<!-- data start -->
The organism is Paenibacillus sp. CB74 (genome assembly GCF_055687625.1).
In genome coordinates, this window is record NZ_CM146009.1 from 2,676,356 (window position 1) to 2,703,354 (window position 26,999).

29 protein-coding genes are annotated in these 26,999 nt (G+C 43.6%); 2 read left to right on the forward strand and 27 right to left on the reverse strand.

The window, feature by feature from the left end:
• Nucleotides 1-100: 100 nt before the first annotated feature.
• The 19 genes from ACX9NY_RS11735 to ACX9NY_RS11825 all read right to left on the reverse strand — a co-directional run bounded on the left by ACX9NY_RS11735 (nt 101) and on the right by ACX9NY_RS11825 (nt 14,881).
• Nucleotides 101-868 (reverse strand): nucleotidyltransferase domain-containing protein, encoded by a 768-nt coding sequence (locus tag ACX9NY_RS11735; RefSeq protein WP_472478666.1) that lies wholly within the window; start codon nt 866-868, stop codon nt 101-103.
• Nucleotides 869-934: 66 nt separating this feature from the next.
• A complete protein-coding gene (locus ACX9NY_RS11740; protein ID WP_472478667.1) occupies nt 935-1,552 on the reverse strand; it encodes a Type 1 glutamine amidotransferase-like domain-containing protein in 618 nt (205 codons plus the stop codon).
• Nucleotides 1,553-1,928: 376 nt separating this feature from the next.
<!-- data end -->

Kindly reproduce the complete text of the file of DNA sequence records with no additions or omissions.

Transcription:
The organism is Paenibacillus sp. CB74 (genome assembly GCF_055687625.1).
In genome coordinates, this window is record NZ_CM146009.1 from 2,676,356 (window position 1) to 2,703,354 (window position 26,999).

29 protein-coding genes are annotated in these 26,999 nt (G+C 43.6%); 2 read left to right on the forward strand and 27 right to left on the reverse strand.

The window, feature by feature from the left end:
• Nucleotides 1-100: 100 nt before the first annotated feature.
• The 19 genes from ACX9NY_RS11735 to ACX9NY_RS11825 all read right to left on the reverse strand — a co-directional run bounded on the left by ACX9NY_RS11735 (nt 101) and on the right by ACX9NY_RS11825 (nt 14,881).
• Nucleotides 101-868 (reverse strand): nucleotidyltransferase domain-containing protein, encoded by a 768-nt coding sequence (locus tag ACX9NY_RS11735; RefSeq protein WP_472478666.1) that lies wholly within the window; start codon nt 866-868, stop codon nt 101-103.
• Nucleotides 869-934: 66 nt separating this feature from the next.
• A complete protein-coding gene (locus ACX9NY_RS11740; protein ID WP_472478667.1) occupies nt 935-1,552 on the reverse strand; it encodes a Type 1 glutamine amidotransferase-like domain-containing protein in 618 nt (205 codons plus the stop codon).
• Nucleotides 1,553-1,928: 376 nt separating this feature from the next.